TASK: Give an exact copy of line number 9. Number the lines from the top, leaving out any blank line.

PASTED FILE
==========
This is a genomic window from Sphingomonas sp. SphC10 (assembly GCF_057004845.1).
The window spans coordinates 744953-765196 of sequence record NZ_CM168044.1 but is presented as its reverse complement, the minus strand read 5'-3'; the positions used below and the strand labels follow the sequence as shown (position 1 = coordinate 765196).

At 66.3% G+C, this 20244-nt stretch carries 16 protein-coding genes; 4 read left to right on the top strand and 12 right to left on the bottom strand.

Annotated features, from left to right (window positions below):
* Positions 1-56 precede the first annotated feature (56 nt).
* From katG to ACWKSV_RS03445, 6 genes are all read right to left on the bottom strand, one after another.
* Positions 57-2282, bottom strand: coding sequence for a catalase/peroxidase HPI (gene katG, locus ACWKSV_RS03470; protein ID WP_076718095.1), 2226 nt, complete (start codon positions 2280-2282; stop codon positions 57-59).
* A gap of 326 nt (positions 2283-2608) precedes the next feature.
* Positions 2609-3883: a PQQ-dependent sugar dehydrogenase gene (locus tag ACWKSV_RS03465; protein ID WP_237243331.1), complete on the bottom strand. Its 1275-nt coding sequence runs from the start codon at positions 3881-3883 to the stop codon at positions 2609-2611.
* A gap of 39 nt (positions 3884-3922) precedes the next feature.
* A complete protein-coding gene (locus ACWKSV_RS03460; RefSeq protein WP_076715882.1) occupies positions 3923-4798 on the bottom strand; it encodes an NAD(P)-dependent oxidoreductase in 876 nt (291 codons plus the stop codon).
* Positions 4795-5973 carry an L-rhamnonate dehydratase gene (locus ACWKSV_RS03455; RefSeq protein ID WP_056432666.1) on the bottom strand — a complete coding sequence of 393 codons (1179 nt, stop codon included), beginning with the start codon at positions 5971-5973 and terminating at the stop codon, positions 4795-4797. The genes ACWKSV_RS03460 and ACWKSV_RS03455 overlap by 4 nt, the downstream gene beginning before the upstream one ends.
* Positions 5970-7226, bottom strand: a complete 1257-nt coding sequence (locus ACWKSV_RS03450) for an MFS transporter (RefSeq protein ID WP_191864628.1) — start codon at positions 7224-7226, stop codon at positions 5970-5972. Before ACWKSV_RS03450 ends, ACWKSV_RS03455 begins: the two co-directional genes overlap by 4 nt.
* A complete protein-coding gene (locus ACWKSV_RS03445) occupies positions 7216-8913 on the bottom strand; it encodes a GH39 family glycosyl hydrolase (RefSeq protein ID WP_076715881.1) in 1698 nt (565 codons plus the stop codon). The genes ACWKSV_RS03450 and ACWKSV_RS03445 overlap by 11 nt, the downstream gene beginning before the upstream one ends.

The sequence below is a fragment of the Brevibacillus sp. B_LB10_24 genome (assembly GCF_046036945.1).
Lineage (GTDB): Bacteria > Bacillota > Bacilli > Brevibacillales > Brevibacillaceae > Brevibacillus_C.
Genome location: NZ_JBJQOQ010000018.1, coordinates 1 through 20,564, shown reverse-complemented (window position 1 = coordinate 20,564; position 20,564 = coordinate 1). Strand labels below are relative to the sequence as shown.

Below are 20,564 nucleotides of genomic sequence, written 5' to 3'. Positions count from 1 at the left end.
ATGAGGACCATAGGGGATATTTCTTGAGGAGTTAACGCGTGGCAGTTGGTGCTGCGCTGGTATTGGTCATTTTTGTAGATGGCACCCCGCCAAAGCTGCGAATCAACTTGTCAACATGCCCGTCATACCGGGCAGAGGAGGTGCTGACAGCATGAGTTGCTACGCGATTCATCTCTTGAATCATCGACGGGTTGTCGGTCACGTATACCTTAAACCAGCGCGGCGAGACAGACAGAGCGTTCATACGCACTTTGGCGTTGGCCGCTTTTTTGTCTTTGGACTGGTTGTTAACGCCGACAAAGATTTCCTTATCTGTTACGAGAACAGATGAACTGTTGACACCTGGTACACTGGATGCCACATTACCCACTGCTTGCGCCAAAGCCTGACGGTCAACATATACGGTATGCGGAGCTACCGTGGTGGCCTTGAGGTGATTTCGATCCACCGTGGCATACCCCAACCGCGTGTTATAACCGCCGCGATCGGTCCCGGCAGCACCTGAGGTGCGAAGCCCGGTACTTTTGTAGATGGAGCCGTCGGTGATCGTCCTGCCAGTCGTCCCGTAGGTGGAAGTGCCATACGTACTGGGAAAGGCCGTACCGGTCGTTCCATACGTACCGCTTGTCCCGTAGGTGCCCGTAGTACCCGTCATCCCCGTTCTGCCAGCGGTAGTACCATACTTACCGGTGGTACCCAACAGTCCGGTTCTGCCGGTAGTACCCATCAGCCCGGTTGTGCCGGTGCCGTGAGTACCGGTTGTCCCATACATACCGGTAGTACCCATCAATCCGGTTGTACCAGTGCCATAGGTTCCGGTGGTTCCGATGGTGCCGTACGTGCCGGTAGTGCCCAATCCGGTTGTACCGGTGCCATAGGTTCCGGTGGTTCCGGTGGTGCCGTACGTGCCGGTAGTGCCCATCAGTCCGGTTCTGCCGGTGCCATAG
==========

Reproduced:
* Positions 2609-3883: a PQQ-dependent sugar dehydrogenase gene (locus tag ACWKSV_RS03465; protein ID WP_237243331.1), complete on the bottom strand. Its 1275-nt coding sequence runs from the start codon at positions 3881-3883 to the stop codon at positions 2609-2611.